Children’s Mental Health & Learning During COVID: A Series
By Zach Clay, Licensed Marriage, Family, and Child Therapy
During this unprecedented and often challenging time in the world, we need to consider the impact everything has on children. The COVID-19 pandemic can be particularly tough for children’s mental health and their ability to learn. NOAH’s Behavioral Health team shares expert insight, best practices, and resources in this series of posts to help children maintain mental health in the era of COVID-19, social distancing, and distance learning.
Identifying Depression & Developing Coping Skills for Children
Children experience the world around them – the good, the bad, the stressful, the happy, the uncertain – and sometimes need support to navigate everything. In many ways, children are similar to adults with mental health; identifying what is happening, talking about what is happening, and developing healthy coping skills. Here, we highlight ways to identify depression in young children and coping skills that are easy for children to do and remember.
Signs of depression in children
Children who are experiencing depression may show it in a variety of ways. They may express feeling hopeless, helpless, and discouraged and as caregivers, we should listen and help them explain what they are thinking and how they’re feeling. But we must listen without judgement, or without trying to “fix” things. Parents and other caregivers don’t need to agree with what they are saying but do need to let them know that they are heard and supported. For example, “I hear you. That sounds really hard and I’m sorry you are feeling sad. I love you.”
Symptoms of depression may include:
- Changes to sleep patterns
- Gaining or losing weight
- Sadness or irritability
- Loss of interest in activities they usually enjoy
- Unusual sadness or irritability, even when circumstances change
- Reduced feelings of anticipation or excitement
- Sluggish or lazy
- Overly critical of themselves, like “I’m ugly.” “I’m no good.” “I’ll never make friends.”
- Feelings of worthlessness, hopelessness
- Thoughts of or attempts at suicide
It’s important to understand that this is more than a bad day or two, or occasional behavior changes that go away. If you see one or more of these symptoms for two weeks, they can suggest depression and you should make an appointment to get them professional help and support.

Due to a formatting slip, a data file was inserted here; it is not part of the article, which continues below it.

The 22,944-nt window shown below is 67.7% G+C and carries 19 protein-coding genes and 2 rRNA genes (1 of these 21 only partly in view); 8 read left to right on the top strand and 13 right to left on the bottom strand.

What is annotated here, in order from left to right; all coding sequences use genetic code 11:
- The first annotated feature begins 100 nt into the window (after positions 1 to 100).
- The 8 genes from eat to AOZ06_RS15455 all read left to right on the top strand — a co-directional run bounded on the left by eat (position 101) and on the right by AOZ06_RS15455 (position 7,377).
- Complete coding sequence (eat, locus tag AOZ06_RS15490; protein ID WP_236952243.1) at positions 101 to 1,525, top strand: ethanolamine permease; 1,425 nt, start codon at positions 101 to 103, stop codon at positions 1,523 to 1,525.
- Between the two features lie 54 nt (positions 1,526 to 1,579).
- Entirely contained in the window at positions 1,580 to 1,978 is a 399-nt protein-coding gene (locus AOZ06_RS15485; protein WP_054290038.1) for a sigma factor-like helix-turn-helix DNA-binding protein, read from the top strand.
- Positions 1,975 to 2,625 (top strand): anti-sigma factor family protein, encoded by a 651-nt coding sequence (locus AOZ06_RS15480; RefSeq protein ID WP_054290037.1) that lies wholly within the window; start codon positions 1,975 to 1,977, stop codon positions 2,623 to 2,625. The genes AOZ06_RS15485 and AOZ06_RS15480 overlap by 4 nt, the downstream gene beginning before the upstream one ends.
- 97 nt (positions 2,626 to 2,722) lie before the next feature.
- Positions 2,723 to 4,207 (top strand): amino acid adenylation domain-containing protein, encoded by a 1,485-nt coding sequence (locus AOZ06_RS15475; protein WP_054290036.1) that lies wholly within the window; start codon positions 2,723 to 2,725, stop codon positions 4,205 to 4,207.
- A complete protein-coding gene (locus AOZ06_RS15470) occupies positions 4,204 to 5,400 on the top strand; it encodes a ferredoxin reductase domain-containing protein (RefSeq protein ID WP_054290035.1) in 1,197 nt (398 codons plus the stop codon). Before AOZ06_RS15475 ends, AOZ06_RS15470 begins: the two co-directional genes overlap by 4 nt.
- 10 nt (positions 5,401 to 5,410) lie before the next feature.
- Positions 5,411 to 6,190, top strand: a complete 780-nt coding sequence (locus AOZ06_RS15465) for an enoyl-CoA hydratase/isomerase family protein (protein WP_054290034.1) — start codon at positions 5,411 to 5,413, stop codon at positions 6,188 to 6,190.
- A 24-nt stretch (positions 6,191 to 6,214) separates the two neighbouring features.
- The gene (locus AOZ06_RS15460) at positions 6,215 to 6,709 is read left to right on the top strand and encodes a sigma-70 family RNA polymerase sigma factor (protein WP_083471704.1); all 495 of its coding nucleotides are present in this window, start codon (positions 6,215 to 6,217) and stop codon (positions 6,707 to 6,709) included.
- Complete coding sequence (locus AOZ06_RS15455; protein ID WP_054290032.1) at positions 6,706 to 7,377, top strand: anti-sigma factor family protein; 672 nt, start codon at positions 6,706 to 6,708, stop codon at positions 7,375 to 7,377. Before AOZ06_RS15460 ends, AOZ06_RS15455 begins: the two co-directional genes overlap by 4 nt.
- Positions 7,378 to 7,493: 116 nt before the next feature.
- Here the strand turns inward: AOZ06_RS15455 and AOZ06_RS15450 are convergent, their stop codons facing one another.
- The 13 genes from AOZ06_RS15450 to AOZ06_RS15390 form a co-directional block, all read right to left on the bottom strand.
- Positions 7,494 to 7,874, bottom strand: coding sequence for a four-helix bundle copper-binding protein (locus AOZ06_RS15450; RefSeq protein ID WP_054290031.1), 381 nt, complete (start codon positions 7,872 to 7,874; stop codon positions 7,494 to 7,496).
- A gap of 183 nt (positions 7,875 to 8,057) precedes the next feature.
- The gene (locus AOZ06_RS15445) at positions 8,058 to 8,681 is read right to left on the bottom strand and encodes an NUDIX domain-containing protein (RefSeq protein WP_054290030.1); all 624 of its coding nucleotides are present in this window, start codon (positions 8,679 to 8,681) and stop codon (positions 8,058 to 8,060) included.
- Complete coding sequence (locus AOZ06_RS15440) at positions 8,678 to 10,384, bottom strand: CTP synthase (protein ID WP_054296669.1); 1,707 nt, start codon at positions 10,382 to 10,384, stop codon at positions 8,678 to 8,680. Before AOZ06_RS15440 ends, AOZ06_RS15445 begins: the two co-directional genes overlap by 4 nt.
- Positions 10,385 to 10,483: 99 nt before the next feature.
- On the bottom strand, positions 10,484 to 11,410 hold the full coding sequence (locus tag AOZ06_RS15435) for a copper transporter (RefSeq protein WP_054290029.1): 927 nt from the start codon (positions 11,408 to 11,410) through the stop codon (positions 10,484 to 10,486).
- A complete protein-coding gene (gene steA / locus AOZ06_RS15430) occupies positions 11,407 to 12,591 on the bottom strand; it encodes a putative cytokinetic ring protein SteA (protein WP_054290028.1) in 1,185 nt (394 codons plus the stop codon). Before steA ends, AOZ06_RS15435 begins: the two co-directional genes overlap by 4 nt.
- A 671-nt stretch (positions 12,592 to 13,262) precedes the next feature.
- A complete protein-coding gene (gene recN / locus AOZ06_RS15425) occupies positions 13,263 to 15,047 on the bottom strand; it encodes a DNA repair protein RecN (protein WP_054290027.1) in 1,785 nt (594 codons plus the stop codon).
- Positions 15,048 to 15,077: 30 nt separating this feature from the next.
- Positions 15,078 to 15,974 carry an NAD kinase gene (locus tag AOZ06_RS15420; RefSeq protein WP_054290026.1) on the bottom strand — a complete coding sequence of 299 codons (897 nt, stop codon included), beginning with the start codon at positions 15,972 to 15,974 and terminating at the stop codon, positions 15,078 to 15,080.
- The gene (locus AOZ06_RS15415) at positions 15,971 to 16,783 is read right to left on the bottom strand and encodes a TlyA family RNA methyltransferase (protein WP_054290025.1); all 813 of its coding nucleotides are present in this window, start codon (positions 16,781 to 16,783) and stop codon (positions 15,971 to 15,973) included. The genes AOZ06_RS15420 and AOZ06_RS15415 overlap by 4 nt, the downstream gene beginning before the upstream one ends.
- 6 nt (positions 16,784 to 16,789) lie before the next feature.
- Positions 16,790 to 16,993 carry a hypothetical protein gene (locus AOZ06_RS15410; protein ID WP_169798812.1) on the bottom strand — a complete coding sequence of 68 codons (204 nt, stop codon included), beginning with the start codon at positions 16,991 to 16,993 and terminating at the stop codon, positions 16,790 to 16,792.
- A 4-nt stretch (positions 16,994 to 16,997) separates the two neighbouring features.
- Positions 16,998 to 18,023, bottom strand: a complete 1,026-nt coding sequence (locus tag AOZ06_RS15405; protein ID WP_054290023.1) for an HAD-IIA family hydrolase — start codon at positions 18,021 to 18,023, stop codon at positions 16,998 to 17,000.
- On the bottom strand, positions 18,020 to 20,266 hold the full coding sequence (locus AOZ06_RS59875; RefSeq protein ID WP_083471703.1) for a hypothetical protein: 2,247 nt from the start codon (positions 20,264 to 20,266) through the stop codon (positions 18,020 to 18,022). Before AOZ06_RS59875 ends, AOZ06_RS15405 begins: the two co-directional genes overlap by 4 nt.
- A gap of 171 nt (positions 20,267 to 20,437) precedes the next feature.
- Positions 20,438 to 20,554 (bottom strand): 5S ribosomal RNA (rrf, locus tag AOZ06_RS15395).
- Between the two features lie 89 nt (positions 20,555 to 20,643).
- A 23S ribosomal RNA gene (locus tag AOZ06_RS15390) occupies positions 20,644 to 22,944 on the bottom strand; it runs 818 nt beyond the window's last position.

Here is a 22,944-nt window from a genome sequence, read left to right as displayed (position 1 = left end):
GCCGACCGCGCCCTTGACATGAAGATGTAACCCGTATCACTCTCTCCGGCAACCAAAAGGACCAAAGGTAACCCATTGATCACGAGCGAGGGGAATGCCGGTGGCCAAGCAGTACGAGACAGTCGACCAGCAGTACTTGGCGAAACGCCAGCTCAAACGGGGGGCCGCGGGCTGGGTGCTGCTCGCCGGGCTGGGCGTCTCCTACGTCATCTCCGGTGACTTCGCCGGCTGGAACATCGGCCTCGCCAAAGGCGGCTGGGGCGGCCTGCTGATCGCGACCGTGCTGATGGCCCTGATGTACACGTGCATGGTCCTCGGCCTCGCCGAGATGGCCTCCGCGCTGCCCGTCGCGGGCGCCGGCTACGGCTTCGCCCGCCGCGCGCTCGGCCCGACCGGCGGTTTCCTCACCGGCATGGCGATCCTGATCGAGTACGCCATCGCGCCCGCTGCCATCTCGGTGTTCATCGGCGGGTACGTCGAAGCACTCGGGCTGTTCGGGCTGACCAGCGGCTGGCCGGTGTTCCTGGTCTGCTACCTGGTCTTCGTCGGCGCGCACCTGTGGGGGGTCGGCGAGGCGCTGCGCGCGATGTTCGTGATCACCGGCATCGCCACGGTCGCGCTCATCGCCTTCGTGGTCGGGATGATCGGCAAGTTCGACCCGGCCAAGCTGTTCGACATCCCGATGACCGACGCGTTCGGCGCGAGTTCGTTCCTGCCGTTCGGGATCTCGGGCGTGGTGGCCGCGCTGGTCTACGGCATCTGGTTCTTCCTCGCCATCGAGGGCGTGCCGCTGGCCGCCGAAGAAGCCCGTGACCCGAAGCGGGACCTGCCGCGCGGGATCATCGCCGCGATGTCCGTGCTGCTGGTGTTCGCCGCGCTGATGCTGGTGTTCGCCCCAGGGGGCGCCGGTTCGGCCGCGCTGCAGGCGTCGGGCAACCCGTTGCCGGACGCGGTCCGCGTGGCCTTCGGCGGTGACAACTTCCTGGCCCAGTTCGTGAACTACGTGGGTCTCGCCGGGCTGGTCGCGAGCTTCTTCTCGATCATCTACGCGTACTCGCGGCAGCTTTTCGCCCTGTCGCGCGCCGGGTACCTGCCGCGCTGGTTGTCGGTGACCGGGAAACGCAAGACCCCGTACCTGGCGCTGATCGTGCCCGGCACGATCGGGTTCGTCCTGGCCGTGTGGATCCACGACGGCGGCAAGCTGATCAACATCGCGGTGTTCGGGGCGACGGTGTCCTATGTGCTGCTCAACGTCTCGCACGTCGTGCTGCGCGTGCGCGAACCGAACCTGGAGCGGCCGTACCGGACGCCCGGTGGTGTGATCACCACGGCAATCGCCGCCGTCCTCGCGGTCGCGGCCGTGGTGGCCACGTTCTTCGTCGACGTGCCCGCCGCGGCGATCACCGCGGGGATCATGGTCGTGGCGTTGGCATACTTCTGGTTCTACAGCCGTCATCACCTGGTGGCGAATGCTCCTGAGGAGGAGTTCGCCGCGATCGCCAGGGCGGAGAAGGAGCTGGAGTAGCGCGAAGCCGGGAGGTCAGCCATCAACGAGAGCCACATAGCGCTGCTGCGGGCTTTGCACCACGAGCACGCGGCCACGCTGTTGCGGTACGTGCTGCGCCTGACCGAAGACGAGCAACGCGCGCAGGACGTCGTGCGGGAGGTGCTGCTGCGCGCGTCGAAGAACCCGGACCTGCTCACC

Developing coping skills
An important part of managing anxiety and fear is with healthy coping skills. These skills help you deal with stressful situations in a healthy and productive way. Mindfulness techniques are beneficial for all ages and are especially helpful for children. Mindfulness means taking time to focus on the present, be thoughtful about your feelings, focus your thoughts, and be in the moment.
These exercises take a little effort, but the investment is worth it especially now when there is such uncertainty about the future and what our world will be post-pandemic. These activities can make mindfulness work for both parents and children.
- Squeeze Muscles: Starting at your toes, pick one muscle and squeeze it tight. Count to five. Release, and notice how your body changes. Repeat exercise moving up your body.
- Belly Breathing: Put one hand on your stomach and one hand on your chest. Slowly breathe in from your stomach (expand like a balloon) and slowly breathe out (deflate).
- Meditation: Sit in a relaxed, comfortable position. Pick something to focus on, like your breath. When your mind wanders, bring your attention back to your breath. Do this for just a few minutes.
- Blowing Bubbles: Notice and talk about their shapes, textures, and colors.
- Coloring: Color something. Focus on the colors and designs.
- Listening to Music: Focus on a whole song or listen to a specific voice or an instrument.
Mindfulness doesn’t have to be a big deal or extra work. Take a few minutes in the morning, after school, before bed, or a time that works for your child and family to practice mindfulness.
NOAH’s comprehensive team of behavioral health experts can work with you, your child and your entire family to address stresses, depression, coping skills, and more.